Goldman Sachs chief executive Lloyd Blankfein expects to fill the firm's new European headquarters which is currently under construction in London, but said Britain's exit from the European Union left much outside the bank's control.
European Central Bank chief Mario Draghi is likely to prep markets for an extension of a huge monetary stimulus programme later today (20 October) after investors were rattled by talk that massive bond purchases may be drying up.
Financial institutions based in Britain will lose so-called passporting rights allowing them to operate across the European Union unless post-Brexit Britain is at least part of the European Economic Area, ECB policymaker Jens Weidmann has said.
A German politician said on Thursday (18 August) he was trying to persuade foreign banks to make Frankfurt their home after Britain's vote to leave the European Union, and outlined how Europe's biggest economy wants to bolster its financial capital at London's expense.
Germany's Constitutional Court confirmed on Tuesday (17 May) it has received a complaint against the European Central Bank's monetary policy, as reported by the Welt am Sonntag newspaper at the weekend.
Faced with a series of unprecedented difficulties, the EU has little choice but to move forward swiftly to the next stage of integration. The way to do that is through treaty change, argues Anfrew Duff in his latest pamphlet 'The Frankfurt Protocol'.
Violent clashes between anti-austerity protesters and German police left dozens injured and a trail of destruction in Germany's financial capital as the European Central Bank opened its new headquarters Wednesday.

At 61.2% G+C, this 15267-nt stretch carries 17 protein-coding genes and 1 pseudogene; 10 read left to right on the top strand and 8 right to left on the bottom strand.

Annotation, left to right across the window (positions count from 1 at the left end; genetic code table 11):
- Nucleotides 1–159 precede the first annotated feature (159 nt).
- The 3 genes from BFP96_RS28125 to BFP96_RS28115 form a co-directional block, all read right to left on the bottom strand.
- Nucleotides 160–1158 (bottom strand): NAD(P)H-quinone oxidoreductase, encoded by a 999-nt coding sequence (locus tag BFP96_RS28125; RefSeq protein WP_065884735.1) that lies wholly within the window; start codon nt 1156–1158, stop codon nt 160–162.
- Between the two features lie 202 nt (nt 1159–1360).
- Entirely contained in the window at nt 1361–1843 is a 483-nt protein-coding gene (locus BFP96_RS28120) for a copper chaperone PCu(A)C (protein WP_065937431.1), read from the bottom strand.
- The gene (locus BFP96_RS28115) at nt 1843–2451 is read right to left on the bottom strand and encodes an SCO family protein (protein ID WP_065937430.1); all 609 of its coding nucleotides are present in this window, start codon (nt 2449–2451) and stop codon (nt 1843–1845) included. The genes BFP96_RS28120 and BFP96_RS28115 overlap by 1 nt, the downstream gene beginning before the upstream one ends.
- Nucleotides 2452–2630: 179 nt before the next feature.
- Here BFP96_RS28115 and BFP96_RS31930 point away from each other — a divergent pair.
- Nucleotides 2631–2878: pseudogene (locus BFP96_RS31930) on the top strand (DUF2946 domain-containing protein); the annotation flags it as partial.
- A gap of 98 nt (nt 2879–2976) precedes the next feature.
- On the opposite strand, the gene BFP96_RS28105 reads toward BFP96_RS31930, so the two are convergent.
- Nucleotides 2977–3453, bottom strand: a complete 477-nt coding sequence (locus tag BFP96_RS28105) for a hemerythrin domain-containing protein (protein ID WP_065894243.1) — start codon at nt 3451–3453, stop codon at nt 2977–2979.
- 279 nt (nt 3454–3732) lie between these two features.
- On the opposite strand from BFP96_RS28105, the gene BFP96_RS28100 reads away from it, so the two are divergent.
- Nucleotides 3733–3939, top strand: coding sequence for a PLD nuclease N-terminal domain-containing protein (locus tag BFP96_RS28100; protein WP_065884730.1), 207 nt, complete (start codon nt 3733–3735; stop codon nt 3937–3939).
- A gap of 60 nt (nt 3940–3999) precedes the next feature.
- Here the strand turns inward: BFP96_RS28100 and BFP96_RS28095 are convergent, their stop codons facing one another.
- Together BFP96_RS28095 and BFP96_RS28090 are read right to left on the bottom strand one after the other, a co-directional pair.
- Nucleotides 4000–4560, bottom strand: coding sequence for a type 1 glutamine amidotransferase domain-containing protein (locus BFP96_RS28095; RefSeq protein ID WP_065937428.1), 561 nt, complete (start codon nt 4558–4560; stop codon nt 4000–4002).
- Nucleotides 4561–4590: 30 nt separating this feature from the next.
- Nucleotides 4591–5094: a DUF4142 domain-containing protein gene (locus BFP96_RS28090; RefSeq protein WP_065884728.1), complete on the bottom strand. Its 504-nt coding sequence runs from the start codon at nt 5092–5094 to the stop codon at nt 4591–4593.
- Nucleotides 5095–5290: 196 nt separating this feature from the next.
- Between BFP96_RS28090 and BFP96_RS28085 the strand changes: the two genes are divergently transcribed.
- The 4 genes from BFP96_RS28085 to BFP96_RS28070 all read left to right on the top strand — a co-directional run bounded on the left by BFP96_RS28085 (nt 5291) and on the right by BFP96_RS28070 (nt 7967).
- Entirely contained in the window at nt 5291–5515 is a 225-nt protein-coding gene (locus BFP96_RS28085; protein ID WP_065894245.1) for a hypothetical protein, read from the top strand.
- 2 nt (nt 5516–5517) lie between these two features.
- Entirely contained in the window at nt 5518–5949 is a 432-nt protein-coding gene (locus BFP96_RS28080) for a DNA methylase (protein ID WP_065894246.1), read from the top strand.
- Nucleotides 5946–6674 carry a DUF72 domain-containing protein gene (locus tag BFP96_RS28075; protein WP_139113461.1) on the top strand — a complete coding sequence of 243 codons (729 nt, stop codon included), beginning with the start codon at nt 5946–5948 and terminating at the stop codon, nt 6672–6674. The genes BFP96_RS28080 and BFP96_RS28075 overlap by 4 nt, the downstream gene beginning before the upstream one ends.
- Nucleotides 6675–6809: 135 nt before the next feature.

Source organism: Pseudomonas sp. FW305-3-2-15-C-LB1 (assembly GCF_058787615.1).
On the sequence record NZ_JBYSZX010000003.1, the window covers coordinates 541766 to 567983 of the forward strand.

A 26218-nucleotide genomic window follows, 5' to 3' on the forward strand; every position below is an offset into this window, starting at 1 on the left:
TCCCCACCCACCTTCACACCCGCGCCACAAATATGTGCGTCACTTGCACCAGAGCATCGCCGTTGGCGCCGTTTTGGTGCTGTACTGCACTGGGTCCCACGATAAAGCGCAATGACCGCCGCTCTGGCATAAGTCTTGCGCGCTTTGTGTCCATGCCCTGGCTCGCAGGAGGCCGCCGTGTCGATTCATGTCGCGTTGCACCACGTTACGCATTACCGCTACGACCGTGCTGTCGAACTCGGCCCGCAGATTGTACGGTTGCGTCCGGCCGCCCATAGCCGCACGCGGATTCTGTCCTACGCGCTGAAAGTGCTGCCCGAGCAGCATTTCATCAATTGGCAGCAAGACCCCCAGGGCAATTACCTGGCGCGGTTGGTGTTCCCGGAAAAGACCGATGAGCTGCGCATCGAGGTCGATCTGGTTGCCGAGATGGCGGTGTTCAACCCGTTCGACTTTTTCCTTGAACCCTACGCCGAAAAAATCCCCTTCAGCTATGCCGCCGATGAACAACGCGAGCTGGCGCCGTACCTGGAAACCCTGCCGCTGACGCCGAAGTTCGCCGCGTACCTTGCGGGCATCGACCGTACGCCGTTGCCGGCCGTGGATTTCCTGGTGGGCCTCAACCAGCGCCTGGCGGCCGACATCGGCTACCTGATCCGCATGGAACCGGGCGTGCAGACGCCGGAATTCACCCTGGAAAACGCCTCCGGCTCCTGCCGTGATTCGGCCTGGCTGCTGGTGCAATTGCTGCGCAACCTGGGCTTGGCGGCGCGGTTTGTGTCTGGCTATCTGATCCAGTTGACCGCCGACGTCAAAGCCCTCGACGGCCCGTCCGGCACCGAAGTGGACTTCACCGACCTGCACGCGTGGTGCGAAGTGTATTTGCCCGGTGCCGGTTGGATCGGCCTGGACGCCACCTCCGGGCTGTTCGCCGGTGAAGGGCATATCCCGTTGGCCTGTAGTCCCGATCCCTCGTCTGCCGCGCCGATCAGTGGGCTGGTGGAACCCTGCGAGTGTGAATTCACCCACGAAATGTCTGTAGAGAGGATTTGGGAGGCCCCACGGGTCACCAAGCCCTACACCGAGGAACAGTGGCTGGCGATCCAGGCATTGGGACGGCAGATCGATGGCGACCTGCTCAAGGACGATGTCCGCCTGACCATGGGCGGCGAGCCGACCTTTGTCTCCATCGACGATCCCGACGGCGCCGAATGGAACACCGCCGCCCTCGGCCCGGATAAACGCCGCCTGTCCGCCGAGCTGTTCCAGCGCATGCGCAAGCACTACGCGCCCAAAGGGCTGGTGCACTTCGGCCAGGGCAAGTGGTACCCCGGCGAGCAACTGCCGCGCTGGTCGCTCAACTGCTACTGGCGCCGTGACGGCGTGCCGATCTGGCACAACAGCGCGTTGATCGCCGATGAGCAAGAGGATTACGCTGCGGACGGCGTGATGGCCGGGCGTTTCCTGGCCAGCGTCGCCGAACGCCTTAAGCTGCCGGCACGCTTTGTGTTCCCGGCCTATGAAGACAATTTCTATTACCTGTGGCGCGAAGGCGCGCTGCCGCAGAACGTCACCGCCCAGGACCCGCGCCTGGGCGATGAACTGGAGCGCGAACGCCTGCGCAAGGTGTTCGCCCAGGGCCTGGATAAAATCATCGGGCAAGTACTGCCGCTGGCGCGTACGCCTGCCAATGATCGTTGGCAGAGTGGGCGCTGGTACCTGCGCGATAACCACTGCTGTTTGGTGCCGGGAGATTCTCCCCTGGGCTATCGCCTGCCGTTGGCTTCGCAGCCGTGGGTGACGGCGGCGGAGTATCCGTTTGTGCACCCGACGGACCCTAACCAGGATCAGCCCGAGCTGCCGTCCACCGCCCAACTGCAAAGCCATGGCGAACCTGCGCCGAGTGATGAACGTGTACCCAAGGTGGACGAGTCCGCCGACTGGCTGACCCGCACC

When the European Central Bank officially inaugurates its new headquarters in Frankfurt on Wednesday (18 March), as many as 10,000 people from around Europe are expected to show up to join an anti-austerity demonstration.
The European Central Bank (ECB) took the ultimate policy leap today (22 January), launching a government bond-buying programme which will pump hundreds of billions of new money into a sagging eurozone economy.
The chair of the eurozone’s new single supervisory mechanism sought to soothe nerves yesterday (3 November) before the Frankfurt-based body starts supervision today of 120 of Europe’s largest banks, including several carrying too much debt.
Lending to eurozone households and companies contracted at a slower pace in September, and money supply grew faster than expected, suggesting that a cycle of tightening credit conditions in the bloc is gradually coming to an end.
European Central Bank (ECB) plans to bolster lending to business were dealt another setback on Friday after banks decided to repay billions of euros of cheap ECB credit, sapping money available to lend to business.
For the first time since the financial crisis struck in 2008, the European Union is carrying out stress tests that could force change at banks with strong political connections, such as Germany's regional banks - the "Landesbanken".